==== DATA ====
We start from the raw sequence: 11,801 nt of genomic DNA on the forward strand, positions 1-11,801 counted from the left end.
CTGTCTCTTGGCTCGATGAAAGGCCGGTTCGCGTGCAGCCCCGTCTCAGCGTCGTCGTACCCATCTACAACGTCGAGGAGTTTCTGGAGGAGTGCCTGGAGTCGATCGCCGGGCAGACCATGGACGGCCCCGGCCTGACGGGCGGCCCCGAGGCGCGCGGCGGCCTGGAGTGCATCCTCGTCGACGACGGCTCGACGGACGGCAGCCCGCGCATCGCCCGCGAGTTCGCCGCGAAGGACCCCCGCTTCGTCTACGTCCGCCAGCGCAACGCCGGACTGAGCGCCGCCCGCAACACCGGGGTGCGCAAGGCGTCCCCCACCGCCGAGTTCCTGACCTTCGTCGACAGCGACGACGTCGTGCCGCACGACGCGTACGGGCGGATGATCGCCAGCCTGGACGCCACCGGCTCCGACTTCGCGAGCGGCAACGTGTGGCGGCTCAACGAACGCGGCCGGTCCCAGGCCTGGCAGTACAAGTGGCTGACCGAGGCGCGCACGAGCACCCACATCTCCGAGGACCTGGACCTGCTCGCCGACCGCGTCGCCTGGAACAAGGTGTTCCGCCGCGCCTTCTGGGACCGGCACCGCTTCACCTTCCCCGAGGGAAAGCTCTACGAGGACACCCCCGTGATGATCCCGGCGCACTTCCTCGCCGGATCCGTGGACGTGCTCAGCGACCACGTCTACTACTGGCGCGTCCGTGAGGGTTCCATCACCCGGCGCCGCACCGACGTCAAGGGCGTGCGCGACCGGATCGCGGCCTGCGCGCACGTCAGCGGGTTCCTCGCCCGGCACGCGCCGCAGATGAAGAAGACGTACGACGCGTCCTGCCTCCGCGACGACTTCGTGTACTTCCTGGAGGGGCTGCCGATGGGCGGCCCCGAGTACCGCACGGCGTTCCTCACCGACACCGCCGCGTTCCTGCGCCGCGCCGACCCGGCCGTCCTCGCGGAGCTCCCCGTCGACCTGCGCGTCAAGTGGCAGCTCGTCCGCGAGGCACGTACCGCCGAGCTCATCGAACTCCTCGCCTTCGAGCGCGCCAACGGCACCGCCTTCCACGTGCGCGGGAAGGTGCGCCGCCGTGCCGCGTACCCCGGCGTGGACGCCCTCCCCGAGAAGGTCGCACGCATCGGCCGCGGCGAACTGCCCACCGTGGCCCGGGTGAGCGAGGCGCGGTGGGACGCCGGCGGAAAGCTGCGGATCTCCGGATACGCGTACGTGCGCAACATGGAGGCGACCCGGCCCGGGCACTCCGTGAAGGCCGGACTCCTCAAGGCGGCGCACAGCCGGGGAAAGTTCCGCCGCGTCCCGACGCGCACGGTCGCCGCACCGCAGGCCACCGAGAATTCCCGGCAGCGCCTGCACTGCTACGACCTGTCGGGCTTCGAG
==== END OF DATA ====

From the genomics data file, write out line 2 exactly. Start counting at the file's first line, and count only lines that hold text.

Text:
CTGTCTCTTGGCTCGATGAAAGGCCGGTTCGCGTGCAGCCCCGTCTCAGCGTCGTCGTACCCATCTACAACGTCGAGGAGTTTCTGGAGGAGTGCCTGGAGTCGATCGCCGGGCAGACCATGGACGGCCCCGGCCTGACGGGCGGCCCCGAGGCGCGCGGCGGCCTGGAGTGCATCCTCGTCGACGACGGCTCGACGGACGGCAGCCCGCGCATCGCCCGCGAGTTCGCCGCGAAGGACCCCCGCTTCGTCTACGTCCGCCAGCGCAACGCCGGACTGAGCGCCGCCCGCAACACCGGGGTGCGCAAGGCGTCCCCCACCGCCGAGTTCCTGACCTTCGTCGACAGCGACGACGTCGTGCCGCACGACGCGTACGGGCGGATGATCGCCAGCCTGGACGCCACCGGCTCCGACTTCGCGAGCGGCAACGTGTGGCGGCTCAACGAACGCGGCCGGTCCCAGGCCTGGCAGTACAAGTGGCTGACCGAGGCGCGCACGAGCACCCACATCTCCGAGGACCTGGACCTGCTCGCCGACCGCGTCGCCTGGAACAAGGTGTTCCGCCGCGCCTTCTGGGACCGGCACCGCTTCACCTTCCCCGAGGGAAAGCTCTACGAGGACACCCCCGTGATGATCCCGGCGCACTTCCTCGCCGGATCCGTGGACGTGCTCAGCGACCACGTCTACTACTGGCGCGTCCGTGAGGGTTCCATCACCCGGCGCCGCACCGACGTCAAGGGCGTGCGCGACCGGATCGCGGCCTGCGCGCACGTCAGCGGGTTCCTCGCCCGGCACGCGCCGCAGATGAAGAAGACGTACGACGCGTCCTGCCTCCGCGACGACTTCGTGTACTTCCTGGAGGGGCTGCCGATGGGCGGCCCCGAGTACCGCACGGCGTTCCTCACCGACACCGCCGCGTTCCTGCGCCGCGCCGACCCGGCCGTCCTCGCGGAGCTCCCCGTCGACCTGCGCGTCAAGTGGCAGCTCGTCCGCGAGGCACGTACCGCCGAGCTCATCGAACTCCTCGCCTTCGAGCGCGCCAACGGCACCGCCTTCCACGTGCGCGGGAAGGTGCGCCGCCGTGCCGCGTACCCCGGCGTGGACGCCCTCCCCGAGAAGGTCGCACGCATCGGCCGCGGCGAACTGCCCACCGTGGCCCGGGTGAGCGAGGCGCGGTGGGACGCCGGCGGAAAGCTGCGGATCTCCGGATACGCGTACGTGCGCAACATGGAGGCGACCCGGCCCGGGCACTCCGTGAAGGCCGGACTCCTCAAGGCGGCGCACAGCCGGGGAAAGTTCCGCCGCGTCCCGACGCGCACGGTCGCCGCACCGCAGGCCACCGAGAATTCCCGGCAGCGCCTGCACTGCTACGACCTGTCGGGCTTCGAG